Artigo em Inglês | MEDLINE | ID: mdl-29779563

RESUMO

Health systems are stewards of patient electronic health record (EHR) data with extraordinarily rich depth and breadth, reflecting thousands of diagnoses and exposures. Measures of genomic variation integrated with EHRs offer a potential strategy to accurately stratify patients for risk profiling and discover new relationships between diagnoses and genomes. The objective of this study was to evaluate whether polygenic risk scores (PRS) for common cancers are associated with multiple phenotypes in a phenome-wide association study (PheWAS) conducted in 28,260 unrelated, genotyped patients of recent European ancestry who consented to participate in the Michigan Genomics Initiative, a longitudinal biorepository effort within Michigan Medicine. PRS for 12 cancer traits were calculated using summary statistics from the NHGRI-EBI catalog. A total of 1,711 synthetic case-control studies was used for PheWAS analyses. There were 13,490 (47.7%) patients with at least one cancer diagnosis in this study sample. PRS exhibited strong association for several cancer traits they were designed for, including female breast cancer, prostate cancer, melanoma, basal cell carcinoma, squamous cell carcinoma, and thyroid cancer. Phenome-wide significant associations were observed between PRS and many non-cancer diagnoses. To differentiate PRS associations driven by the primary trait from associations arising through shared genetic risk profiles, the idea of "exclusion PRS PheWAS" was introduced. Further analysis of temporal order of the diagnoses improved our understanding of these secondary associations. This comprehensive PheWAS used PRS instead of a single variant.

7.
Proc Natl Acad Sci U S A ; 115(2): 379-384, 2018 01 09.
Artigo em Inglês | MEDLINE | ID: mdl-29279374

RESUMO

A major challenge in evaluating the contribution of rare variants to complex disease is identifying enough copies of the rare alleles to permit informative statistical analysis. To investigate the contribution of rare variants to the risk of type 2 diabetes (T2D) and related traits, we performed deep whole-genome analysis of 1,034 members of 20 large Mexican-American families with high prevalence of T2D. If rare variants of large effect accounted for much of the diabetes risk in these families, our experiment was powered to detect association. Using gene expression data on 21,677 transcripts for 643 pedigree members, we identified evidence for large-effect rare-variant cis-expression quantitative trait loci that could not be detected in population studies, validating our approach. However, we did not identify any rare variants of large effect associated with T2D, or the related traits of fasting glucose and insulin, suggesting that large-effect rare variants account for only a modest fraction of the genetic risk of these traits in this sample of families. Reliable identification of large-effect rare variants will require larger samples of extended pedigrees or different study designs that further enrich for such variants.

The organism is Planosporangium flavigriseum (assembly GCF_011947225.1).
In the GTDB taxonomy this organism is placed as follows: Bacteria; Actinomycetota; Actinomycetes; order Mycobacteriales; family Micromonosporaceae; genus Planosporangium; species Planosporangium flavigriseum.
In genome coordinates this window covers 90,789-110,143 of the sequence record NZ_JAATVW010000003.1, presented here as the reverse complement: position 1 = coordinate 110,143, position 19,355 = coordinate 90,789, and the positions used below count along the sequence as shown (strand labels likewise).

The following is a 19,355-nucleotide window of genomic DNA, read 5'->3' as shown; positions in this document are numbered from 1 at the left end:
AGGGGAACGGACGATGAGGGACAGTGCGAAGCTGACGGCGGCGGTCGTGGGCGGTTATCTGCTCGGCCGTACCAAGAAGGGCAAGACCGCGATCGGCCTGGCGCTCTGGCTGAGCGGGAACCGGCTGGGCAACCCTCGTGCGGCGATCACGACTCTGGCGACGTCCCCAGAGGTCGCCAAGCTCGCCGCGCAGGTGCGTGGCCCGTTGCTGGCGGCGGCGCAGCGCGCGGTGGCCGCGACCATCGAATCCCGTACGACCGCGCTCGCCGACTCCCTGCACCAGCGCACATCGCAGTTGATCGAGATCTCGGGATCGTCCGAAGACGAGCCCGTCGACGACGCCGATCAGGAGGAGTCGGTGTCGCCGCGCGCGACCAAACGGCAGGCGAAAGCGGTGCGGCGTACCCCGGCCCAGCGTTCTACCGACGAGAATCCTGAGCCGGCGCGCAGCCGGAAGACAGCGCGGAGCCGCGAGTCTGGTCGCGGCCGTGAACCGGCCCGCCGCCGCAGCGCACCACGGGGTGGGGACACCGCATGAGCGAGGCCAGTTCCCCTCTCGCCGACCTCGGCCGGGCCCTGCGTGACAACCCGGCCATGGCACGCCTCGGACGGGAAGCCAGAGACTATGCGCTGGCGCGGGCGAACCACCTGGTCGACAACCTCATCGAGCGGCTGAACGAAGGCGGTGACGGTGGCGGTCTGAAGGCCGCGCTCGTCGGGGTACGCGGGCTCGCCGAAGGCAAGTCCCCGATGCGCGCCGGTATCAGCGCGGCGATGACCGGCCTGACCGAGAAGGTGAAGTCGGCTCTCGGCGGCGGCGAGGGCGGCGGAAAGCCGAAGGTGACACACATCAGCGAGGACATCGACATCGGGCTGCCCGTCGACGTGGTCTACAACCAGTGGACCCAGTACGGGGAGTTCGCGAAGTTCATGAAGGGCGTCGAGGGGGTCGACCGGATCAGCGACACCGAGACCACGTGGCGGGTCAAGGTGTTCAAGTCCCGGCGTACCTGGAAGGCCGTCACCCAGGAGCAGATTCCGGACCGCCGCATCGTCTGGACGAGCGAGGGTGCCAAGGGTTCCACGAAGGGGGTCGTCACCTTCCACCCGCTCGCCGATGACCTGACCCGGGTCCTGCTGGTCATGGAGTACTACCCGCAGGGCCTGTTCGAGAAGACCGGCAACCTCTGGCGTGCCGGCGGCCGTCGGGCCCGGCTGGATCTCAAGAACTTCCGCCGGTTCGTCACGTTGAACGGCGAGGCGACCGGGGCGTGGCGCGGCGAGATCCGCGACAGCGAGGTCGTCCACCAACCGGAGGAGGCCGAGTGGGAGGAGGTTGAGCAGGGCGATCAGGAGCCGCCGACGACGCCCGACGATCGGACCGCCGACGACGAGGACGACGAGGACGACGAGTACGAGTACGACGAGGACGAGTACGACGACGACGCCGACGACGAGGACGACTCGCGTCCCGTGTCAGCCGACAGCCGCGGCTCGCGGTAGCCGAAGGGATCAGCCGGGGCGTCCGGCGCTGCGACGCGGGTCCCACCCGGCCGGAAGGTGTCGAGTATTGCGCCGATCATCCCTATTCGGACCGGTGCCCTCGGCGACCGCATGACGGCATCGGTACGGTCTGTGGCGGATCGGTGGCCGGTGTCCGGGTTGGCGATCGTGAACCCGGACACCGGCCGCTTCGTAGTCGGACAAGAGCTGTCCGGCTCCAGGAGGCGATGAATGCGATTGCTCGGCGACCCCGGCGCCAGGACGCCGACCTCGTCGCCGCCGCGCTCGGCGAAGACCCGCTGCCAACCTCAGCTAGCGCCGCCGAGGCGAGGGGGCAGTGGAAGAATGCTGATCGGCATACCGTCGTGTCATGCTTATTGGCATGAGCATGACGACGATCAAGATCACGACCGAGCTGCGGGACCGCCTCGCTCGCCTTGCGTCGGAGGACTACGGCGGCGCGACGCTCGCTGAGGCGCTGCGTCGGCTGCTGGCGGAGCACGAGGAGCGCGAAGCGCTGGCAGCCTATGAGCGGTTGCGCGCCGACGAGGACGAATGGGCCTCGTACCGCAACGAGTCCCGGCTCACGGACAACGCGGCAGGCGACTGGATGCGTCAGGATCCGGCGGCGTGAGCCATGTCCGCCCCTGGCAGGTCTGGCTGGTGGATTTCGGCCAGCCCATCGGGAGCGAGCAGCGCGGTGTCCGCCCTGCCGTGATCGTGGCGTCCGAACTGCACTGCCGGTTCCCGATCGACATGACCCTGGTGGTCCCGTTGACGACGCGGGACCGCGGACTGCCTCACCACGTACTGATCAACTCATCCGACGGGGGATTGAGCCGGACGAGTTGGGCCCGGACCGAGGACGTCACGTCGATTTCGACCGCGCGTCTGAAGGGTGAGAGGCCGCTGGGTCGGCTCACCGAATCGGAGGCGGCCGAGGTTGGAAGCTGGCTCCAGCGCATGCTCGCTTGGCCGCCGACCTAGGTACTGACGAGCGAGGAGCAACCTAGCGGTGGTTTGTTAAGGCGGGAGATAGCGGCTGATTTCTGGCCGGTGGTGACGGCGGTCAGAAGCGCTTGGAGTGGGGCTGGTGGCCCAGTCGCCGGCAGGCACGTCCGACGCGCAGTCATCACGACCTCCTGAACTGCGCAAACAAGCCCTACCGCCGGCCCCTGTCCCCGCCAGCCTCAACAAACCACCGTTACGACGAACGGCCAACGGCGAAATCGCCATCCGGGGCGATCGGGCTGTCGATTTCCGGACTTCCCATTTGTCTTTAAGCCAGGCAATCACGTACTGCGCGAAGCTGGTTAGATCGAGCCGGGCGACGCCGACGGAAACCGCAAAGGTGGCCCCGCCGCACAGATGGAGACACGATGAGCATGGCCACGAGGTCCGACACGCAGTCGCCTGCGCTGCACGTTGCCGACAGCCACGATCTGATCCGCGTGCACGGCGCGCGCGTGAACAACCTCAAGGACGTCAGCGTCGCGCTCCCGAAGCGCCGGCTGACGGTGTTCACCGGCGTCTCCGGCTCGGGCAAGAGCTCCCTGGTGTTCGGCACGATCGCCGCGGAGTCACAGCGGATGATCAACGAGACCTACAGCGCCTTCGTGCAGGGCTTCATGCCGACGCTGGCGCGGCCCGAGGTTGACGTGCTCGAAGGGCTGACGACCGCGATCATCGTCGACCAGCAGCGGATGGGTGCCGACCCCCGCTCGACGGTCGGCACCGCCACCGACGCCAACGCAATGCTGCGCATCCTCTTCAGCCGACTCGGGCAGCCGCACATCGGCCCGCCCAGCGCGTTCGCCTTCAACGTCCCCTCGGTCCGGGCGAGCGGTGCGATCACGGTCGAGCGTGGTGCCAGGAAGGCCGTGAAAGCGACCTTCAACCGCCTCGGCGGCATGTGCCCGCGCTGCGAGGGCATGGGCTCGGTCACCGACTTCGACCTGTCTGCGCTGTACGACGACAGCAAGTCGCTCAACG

Assuntos
Diabetes Mellitus Tipo 2/genética , Predisposição Genética para Doença/genética , Variação Genética , Americanos Mexicanos/genética , Diabetes Mellitus Tipo 2/etnologia , Diabetes Mellitus Tipo 2/patologia , Saúde da Família , Feminino , Frequência do Gene , Predisposição Genética para Doença/etnologia , Estudo de Associação Genômica Ampla/métodos , Genótipo , Humanos , Masculino , Linhagem , Fenótipo , Locos de Características Quantitativas/genética , Sequenciamento Completo do Genoma/métodos
8.
Hum Mol Genet ; 26(21): 4301-4313, 2017 11 01.
Artigo em Inglês | MEDLINE | ID: mdl-28973304

RESUMO